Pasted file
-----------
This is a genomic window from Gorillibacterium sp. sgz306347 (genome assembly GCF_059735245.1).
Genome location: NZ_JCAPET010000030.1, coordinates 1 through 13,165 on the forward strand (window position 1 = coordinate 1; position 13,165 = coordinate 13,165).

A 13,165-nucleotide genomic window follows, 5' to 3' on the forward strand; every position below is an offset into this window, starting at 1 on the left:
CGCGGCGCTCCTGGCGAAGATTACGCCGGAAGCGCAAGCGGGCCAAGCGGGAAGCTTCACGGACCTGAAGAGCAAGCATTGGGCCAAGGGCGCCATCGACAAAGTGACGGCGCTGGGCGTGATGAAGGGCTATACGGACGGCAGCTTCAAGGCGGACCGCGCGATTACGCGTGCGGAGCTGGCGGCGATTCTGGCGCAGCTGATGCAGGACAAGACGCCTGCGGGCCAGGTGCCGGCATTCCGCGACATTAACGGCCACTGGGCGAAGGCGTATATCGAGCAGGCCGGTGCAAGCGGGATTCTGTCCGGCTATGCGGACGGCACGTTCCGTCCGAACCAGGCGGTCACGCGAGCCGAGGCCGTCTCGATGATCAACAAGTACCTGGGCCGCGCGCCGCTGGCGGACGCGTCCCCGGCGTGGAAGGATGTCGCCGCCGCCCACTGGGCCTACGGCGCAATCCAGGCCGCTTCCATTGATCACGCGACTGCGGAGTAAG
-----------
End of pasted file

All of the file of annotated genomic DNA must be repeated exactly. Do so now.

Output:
This is a genomic window from Gorillibacterium sp. sgz306347 (genome assembly GCF_059735245.1).
Genome location: NZ_JCAPET010000030.1, coordinates 1 through 13,165 on the forward strand (window position 1 = coordinate 1; position 13,165 = coordinate 13,165).

A 13,165-nucleotide genomic window follows, 5' to 3' on the forward strand; every position below is an offset into this window, starting at 1 on the left:
CGCGGCGCTCCTGGCGAAGATTACGCCGGAAGCGCAAGCGGGCCAAGCGGGAAGCTTCACGGACCTGAAGAGCAAGCATTGGGCCAAGGGCGCCATCGACAAAGTGACGGCGCTGGGCGTGATGAAGGGCTATACGGACGGCAGCTTCAAGGCGGACCGCGCGATTACGCGTGCGGAGCTGGCGGCGATTCTGGCGCAGCTGATGCAGGACAAGACGCCTGCGGGCCAGGTGCCGGCATTCCGCGACATTAACGGCCACTGGGCGAAGGCGTATATCGAGCAGGCCGGTGCAAGCGGGATTCTGTCCGGCTATGCGGACGGCACGTTCCGTCCGAACCAGGCGGTCACGCGAGCCGAGGCCGTCTCGATGATCAACAAGTACCTGGGCCGCGCGCCGCTGGCGGACGCGTCCCCGGCGTGGAAGGATGTCGCCGCCGCCCACTGGGCCTACGGCGCAATCCAGGCCGCTTCCATTGATCACGCGACTGCGGAGTAAG